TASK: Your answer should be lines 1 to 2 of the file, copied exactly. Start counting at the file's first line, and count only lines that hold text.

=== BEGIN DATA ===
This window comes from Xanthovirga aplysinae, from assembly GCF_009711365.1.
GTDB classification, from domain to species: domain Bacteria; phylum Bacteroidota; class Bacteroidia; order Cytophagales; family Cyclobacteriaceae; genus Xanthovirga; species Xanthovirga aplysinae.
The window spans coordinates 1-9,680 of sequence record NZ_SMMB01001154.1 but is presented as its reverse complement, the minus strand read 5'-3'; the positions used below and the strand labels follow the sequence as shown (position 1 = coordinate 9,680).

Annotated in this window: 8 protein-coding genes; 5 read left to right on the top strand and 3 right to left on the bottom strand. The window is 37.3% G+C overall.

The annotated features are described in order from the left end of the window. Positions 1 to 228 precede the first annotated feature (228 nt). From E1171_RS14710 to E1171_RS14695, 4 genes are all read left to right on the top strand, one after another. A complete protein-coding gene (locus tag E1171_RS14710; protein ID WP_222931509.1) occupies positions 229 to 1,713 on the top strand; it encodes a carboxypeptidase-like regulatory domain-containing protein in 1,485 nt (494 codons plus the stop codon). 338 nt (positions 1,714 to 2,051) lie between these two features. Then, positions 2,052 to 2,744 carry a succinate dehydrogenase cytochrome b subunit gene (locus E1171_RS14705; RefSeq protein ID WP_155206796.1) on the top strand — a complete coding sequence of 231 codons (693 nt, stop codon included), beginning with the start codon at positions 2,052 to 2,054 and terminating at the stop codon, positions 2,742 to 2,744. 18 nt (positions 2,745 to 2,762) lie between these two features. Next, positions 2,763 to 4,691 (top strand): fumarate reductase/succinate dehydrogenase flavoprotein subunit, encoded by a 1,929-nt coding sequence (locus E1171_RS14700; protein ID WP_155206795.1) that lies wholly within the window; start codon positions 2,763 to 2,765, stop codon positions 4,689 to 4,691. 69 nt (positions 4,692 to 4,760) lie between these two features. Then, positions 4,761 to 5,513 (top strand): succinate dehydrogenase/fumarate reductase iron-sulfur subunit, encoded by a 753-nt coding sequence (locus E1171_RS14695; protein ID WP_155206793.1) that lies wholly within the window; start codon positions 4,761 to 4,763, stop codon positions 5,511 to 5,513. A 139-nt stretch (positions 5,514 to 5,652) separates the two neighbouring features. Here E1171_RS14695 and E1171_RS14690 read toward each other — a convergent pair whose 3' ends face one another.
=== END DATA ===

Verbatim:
This window comes from Xanthovirga aplysinae, from assembly GCF_009711365.1.
GTDB classification, from domain to species: domain Bacteria; phylum Bacteroidota; class Bacteroidia; order Cytophagales; family Cyclobacteriaceae; genus Xanthovirga; species Xanthovirga aplysinae.